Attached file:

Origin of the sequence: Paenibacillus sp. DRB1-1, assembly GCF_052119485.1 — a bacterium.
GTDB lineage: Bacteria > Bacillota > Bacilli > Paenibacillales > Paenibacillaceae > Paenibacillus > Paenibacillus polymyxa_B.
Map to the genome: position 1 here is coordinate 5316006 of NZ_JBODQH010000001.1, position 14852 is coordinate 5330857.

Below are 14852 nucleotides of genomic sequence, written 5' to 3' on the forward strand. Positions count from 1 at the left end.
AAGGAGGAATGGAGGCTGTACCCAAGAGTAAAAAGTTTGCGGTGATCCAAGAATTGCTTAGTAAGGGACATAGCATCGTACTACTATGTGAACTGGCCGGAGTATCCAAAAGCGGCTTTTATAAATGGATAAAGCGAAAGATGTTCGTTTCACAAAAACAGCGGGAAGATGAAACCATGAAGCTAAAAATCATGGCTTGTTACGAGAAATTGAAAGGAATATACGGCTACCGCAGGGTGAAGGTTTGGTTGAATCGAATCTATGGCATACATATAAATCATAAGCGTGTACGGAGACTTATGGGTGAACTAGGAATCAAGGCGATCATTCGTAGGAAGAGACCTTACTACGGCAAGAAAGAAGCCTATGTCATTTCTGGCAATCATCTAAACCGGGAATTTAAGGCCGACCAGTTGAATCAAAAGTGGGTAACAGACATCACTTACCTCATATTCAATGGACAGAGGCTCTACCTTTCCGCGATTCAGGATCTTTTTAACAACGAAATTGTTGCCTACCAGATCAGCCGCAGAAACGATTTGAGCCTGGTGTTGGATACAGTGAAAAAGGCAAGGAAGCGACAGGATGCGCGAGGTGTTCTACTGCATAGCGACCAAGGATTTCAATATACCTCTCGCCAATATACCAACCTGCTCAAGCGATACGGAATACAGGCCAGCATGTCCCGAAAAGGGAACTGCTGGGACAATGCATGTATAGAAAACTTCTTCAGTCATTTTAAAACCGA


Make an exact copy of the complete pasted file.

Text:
Origin of the sequence: Paenibacillus sp. DRB1-1, assembly GCF_052119485.1 — a bacterium.
GTDB lineage: Bacteria > Bacillota > Bacilli > Paenibacillales > Paenibacillaceae > Paenibacillus > Paenibacillus polymyxa_B.
Map to the genome: position 1 here is coordinate 5316006 of NZ_JBODQH010000001.1, position 14852 is coordinate 5330857.

Below are 14852 nucleotides of genomic sequence, written 5' to 3' on the forward strand. Positions count from 1 at the left end.
AAGGAGGAATGGAGGCTGTACCCAAGAGTAAAAAGTTTGCGGTGATCCAAGAATTGCTTAGTAAGGGACATAGCATCGTACTACTATGTGAACTGGCCGGAGTATCCAAAAGCGGCTTTTATAAATGGATAAAGCGAAAGATGTTCGTTTCACAAAAACAGCGGGAAGATGAAACCATGAAGCTAAAAATCATGGCTTGTTACGAGAAATTGAAAGGAATATACGGCTACCGCAGGGTGAAGGTTTGGTTGAATCGAATCTATGGCATACATATAAATCATAAGCGTGTACGGAGACTTATGGGTGAACTAGGAATCAAGGCGATCATTCGTAGGAAGAGACCTTACTACGGCAAGAAAGAAGCCTATGTCATTTCTGGCAATCATCTAAACCGGGAATTTAAGGCCGACCAGTTGAATCAAAAGTGGGTAACAGACATCACTTACCTCATATTCAATGGACAGAGGCTCTACCTTTCCGCGATTCAGGATCTTTTTAACAACGAAATTGTTGCCTACCAGATCAGCCGCAGAAACGATTTGAGCCTGGTGTTGGATACAGTGAAAAAGGCAAGGAAGCGACAGGATGCGCGAGGTGTTCTACTGCATAGCGACCAAGGATTTCAATATACCTCTCGCCAATATACCAACCTGCTCAAGCGATACGGAATACAGGCCAGCATGTCCCGAAAAGGGAACTGCTGGGACAATGCATGTATAGAAAACTTCTTCAGTCATTTTAAAACCGA